Cadillac's long-running V-8 got its first major revision in 14 years for 1963. Bore and stroke were unchanged, as were valves, rocker arms, cylinder heads, compression (still 10.5:1), and connecting rods. But nearly everything else was different: lighter, stronger crankshaft; a stiffer block weighing 50 pounds less than the previous one; ancillaries relocated to improve service access. While all this did little for performance, the revised 390 was much smoother and quieter. Then again, performance was already good. The typical '63 could reach 115-120 mph, do 0-60 mph in 10 seconds, and return about 14 miles per gallon. Most impressive was the near-silence at high speed. In this, many testers held Cadillac superior to Rolls-Royce. Styling departed from recent practice. Fins were lower than ever, the grille was bulkier, new outer body panels and side moldings created a more slab-sided effect, and the rear was more massive, with elongated vertical tail/backup-light housings.
Prices rose only slightly for '63, so Cadillac remained an excellent value for the money. Standard equipment ran to Hydra-Matic, power steering, self-adjusting power brakes, heater, backup lights, and left remote-control door mirror. A six-way power seat became standard on Eldorado, and power windows were included on all except Series 62 sedans and coupes. Even power vent windows were offered, as were vinyl roof coverings, a new option. Remarkably, a Series 62 still cost as little as $5026; the Eldo Biarritz was only $6608. Production topped 163,000.
January 11 - The Whisky a Go Go, the first disco in the United States, is opened.
February 8 - Travel, financial and commercial transactions by United States citizens to Cuba are made illegal by the Kennedy Administration.
March 18 - Gideon v. Wainwright: The Supreme Court rules that the poor must have lawyers.
March 21 - The Alcatraz Island federal penitentiary in San Francisco Bay closes; the last 27 prisoners are transferred elsewhere at the order of Attorney General Robert F. Kennedy.
March 22 - The Beatles release the album Please Please Me.
April 3 - SCLC volunteers kick off the Birmingham campaign against segregation with a sit-in.
April 7 - Yugoslavia is proclaimed to be a Socialist republic, and Josip Broz Tito is named President for Life.
April 16 - Martin Luther King, Jr. issues his "Letter from Birmingham Jail".
May 2 - Thousands of African Americans, many of them children, are arrested while protesting segregation in Birmingham, Alabama. Sheriff Eugene "Bull" Connor later unleashes fire hoses and police dogs on the demonstrators.
May 8 - Dr. No, the first James Bond film, was shown in US theaters.
June 11 - Alabama Governor George C. Wallace stands in the door of the University of Alabama to protest integration, before stepping aside and allowing African Americans James Hood and Vivian Malone to enroll.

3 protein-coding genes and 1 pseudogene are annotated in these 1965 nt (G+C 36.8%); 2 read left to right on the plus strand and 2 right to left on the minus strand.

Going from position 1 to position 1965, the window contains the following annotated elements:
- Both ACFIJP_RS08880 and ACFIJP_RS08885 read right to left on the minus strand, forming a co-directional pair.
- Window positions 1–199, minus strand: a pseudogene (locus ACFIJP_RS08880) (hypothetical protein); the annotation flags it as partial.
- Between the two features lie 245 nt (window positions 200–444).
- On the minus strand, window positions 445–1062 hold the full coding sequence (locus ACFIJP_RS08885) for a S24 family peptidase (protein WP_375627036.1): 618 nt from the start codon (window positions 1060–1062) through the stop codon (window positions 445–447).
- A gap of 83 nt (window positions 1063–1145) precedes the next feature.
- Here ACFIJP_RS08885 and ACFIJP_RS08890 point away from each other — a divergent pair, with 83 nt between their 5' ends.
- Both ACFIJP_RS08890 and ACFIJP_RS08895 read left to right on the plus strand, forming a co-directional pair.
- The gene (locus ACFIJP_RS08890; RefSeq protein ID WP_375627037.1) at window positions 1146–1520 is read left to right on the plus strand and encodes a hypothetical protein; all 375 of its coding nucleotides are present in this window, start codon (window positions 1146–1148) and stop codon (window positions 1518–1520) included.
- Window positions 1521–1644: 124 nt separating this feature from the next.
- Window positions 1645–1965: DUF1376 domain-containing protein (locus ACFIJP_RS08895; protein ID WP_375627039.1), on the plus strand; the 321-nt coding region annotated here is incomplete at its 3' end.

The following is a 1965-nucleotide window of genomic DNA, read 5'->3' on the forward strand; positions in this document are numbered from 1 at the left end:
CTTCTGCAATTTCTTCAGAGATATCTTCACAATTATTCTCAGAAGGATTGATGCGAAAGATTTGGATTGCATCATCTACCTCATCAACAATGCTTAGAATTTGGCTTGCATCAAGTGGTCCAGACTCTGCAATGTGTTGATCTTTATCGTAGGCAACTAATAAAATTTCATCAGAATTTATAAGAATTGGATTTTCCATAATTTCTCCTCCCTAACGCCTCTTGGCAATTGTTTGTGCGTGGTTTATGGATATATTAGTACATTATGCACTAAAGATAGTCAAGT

June 11 - President Kennedy makes an historic civil rights speech, in which he promises a Civil Rights Bill, and asks for "the kind of equality of treatment that we would want for ourselves."
June 12 - Medgar Evers is murdered in Jackson, Mississippi (his killer is convicted in 1994).
June 17 - Abington School District v. Schempp: The U.S. Supreme Court rules that state-mandated Bible reading in public schools is unconstitutional.
July 1 - ZIP Codes are introduced in the United States
August 28 - Martin Luther King, Jr. delivers his "I Have A Dream" speech on the steps of the Lincoln Memorial to an audience of at least 250,000 during the March on Washington for Jobs and Freedom.
November 2 - South Vietnamese President Ngo Dinh Diem is assassinated following a military coup.
November 6 - Coup leader General Duong Van Minh takes over as leader of South Vietnam.
November 22 - John F. Kennedy assassination: In Dallas, Texas, United States President John F. Kennedy is assassinated, Texas Governor John B. Connally is seriously wounded, and Vice President Lyndon B. Johnson is sworn in as the 36th President. All television coverage for the next three days is devoted to the assassination, its aftermath, the procession of the horsedrawn casket to the Capitol Rotunda, and the funeral of President Kennedy. Stores and businesses shut down for the entire weekend and Monday, in tribute.
November 22 - Deaths of Aldous Huxley and C. S. Lewis, and both go unnoticed in the media, due to the assassination of President Kennedy.
December 26 - I Want to Hold Your Hand and I Saw Her Standing There are released in the United States, marking the beginning of full-scale Beatlemania.
Undated - Harvey Ball invents the ubiquitous smiley face symbol.